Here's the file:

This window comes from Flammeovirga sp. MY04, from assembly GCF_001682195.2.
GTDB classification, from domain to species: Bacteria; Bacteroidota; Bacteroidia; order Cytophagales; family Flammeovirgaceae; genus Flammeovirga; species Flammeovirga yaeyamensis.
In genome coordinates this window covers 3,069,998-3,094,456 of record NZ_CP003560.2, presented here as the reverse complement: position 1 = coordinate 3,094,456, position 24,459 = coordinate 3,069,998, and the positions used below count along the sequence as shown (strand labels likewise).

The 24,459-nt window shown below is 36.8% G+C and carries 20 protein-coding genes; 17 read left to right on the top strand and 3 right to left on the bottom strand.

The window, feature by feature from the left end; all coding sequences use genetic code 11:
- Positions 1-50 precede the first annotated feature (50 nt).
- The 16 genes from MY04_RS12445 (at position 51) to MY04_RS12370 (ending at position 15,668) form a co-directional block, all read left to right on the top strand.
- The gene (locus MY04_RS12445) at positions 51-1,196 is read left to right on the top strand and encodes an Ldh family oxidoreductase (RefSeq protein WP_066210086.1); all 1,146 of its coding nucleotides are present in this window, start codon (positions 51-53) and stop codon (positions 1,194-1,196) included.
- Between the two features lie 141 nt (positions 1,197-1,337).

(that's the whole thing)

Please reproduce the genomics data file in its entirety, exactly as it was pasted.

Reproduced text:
This window comes from Flammeovirga sp. MY04, from assembly GCF_001682195.2.
GTDB classification, from domain to species: Bacteria; Bacteroidota; Bacteroidia; order Cytophagales; family Flammeovirgaceae; genus Flammeovirga; species Flammeovirga yaeyamensis.
In genome coordinates this window covers 3,069,998-3,094,456 of record NZ_CP003560.2, presented here as the reverse complement: position 1 = coordinate 3,094,456, position 24,459 = coordinate 3,069,998, and the positions used below count along the sequence as shown (strand labels likewise).

The 24,459-nt window shown below is 36.8% G+C and carries 20 protein-coding genes; 17 read left to right on the top strand and 3 right to left on the bottom strand.

The window, feature by feature from the left end; all coding sequences use genetic code 11:
- Positions 1-50 precede the first annotated feature (50 nt).
- The 16 genes from MY04_RS12445 (at position 51) to MY04_RS12370 (ending at position 15,668) form a co-directional block, all read left to right on the top strand.
- The gene (locus MY04_RS12445) at positions 51-1,196 is read left to right on the top strand and encodes an Ldh family oxidoreductase (RefSeq protein WP_066210086.1); all 1,146 of its coding nucleotides are present in this window, start codon (positions 51-53) and stop codon (positions 1,194-1,196) included.
- Between the two features lie 141 nt (positions 1,197-1,337).